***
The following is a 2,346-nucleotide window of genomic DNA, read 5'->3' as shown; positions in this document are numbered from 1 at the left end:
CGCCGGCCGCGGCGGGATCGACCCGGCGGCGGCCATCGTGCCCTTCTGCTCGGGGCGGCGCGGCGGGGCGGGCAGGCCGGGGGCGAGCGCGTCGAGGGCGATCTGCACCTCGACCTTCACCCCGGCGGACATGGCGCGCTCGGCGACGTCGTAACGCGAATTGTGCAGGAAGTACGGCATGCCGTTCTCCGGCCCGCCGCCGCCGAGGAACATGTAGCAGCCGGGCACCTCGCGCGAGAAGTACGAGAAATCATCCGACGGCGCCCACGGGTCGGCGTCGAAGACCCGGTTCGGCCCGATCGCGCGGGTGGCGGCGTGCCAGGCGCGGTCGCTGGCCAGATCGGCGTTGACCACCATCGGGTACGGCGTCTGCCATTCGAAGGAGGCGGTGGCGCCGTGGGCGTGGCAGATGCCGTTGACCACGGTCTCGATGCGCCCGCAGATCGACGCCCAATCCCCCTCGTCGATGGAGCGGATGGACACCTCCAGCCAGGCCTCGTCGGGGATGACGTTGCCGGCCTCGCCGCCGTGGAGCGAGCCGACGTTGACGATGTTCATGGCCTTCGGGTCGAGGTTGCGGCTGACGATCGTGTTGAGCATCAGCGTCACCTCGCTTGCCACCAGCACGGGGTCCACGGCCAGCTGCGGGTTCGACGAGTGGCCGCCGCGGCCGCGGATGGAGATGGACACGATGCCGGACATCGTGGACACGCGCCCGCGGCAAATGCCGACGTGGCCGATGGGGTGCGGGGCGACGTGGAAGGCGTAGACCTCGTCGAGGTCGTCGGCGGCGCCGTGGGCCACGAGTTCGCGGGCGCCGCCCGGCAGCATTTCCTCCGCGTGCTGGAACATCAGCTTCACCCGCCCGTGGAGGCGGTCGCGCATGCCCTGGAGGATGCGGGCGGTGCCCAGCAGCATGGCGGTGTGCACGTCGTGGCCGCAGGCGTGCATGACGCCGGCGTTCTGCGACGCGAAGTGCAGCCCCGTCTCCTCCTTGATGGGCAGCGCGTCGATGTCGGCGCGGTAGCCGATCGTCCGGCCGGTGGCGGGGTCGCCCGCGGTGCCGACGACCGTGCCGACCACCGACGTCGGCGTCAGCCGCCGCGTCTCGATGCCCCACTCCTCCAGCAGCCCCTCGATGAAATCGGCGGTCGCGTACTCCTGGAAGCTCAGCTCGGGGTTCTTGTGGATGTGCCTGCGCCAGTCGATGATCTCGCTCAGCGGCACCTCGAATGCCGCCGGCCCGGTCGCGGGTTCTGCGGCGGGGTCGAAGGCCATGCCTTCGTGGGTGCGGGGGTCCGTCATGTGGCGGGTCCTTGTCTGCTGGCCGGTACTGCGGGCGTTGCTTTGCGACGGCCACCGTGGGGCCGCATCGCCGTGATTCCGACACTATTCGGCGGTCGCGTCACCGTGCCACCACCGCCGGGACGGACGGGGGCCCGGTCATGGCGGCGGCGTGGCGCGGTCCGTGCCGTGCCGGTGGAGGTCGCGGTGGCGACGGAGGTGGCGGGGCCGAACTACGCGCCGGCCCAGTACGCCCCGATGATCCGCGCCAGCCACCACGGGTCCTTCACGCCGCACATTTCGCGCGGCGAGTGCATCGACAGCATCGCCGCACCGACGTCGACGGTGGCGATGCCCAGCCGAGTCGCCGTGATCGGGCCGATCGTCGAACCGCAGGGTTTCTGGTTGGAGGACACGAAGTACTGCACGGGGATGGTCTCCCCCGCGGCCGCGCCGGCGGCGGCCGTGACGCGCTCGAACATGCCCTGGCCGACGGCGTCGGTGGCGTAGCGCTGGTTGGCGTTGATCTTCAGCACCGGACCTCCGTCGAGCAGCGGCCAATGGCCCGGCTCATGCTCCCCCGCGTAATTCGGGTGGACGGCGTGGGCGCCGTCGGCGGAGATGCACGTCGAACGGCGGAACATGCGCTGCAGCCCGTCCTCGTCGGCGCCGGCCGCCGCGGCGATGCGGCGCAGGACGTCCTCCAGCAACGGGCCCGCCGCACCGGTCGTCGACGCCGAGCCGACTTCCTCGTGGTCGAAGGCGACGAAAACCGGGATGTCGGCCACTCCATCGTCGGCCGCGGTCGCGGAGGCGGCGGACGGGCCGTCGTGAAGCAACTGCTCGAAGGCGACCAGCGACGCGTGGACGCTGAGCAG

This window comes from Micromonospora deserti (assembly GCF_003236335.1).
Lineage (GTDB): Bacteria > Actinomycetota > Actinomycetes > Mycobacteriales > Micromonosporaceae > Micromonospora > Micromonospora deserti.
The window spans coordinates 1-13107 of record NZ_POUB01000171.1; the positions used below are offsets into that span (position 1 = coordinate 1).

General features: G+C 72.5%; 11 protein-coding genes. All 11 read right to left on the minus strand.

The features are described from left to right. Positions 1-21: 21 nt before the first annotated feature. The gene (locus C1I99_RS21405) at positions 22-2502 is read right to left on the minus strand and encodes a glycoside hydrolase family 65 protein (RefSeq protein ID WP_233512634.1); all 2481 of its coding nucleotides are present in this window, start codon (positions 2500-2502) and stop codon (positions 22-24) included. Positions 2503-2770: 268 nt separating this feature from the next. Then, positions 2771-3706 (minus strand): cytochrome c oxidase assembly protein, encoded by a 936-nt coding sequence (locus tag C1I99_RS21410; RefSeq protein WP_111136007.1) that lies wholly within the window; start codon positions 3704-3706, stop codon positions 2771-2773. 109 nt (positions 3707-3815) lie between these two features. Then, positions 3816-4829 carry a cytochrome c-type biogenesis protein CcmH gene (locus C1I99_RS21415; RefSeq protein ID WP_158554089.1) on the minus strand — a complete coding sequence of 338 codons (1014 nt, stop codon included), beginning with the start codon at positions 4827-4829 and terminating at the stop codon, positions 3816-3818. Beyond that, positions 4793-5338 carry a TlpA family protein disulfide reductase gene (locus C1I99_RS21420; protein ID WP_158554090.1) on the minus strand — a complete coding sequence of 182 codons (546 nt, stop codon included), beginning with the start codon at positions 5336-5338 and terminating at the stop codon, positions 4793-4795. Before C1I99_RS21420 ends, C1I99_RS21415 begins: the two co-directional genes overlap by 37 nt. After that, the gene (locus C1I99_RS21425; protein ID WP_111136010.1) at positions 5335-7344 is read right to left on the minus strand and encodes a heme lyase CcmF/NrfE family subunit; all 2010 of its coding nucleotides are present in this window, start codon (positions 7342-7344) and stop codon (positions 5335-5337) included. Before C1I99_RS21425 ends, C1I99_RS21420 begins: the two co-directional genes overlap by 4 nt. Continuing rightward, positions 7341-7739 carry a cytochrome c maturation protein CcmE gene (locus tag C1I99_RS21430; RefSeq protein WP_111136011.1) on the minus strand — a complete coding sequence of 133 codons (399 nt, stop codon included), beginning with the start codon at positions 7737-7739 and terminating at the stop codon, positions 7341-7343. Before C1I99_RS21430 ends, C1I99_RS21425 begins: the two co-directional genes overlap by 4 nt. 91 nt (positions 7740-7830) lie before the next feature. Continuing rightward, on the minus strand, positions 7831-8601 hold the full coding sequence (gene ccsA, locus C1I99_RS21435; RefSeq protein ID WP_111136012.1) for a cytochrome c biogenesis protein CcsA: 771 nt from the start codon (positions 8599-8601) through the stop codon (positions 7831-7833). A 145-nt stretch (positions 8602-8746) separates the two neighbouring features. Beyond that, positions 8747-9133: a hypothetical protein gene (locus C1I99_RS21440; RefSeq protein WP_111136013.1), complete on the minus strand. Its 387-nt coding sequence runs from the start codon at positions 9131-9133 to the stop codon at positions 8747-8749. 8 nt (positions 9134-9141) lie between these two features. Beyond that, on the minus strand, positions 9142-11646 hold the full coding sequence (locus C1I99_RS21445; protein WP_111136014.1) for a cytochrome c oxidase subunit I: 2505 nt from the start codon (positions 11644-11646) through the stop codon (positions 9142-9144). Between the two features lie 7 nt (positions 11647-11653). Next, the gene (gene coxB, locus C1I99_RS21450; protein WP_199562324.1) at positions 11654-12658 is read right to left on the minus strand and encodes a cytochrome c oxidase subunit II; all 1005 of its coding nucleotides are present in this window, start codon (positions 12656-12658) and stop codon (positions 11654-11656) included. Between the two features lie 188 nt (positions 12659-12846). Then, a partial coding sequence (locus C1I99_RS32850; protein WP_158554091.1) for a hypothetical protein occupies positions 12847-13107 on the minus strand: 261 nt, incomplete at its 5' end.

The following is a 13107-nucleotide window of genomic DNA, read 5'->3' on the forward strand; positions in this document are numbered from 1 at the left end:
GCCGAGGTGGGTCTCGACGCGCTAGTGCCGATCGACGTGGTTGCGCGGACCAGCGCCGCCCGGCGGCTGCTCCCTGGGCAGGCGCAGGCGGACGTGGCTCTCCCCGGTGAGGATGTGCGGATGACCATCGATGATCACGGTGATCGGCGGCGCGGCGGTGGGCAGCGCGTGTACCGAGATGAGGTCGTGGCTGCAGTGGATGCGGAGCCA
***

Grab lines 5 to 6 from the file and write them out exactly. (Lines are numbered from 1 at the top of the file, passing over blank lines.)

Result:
The window spans coordinates 1-13107 of record NZ_POUB01000171.1; the positions used below are offsets into that span (position 1 = coordinate 1).

General features: G+C 72.5%; 11 protein-coding genes. All 11 read right to left on the minus strand.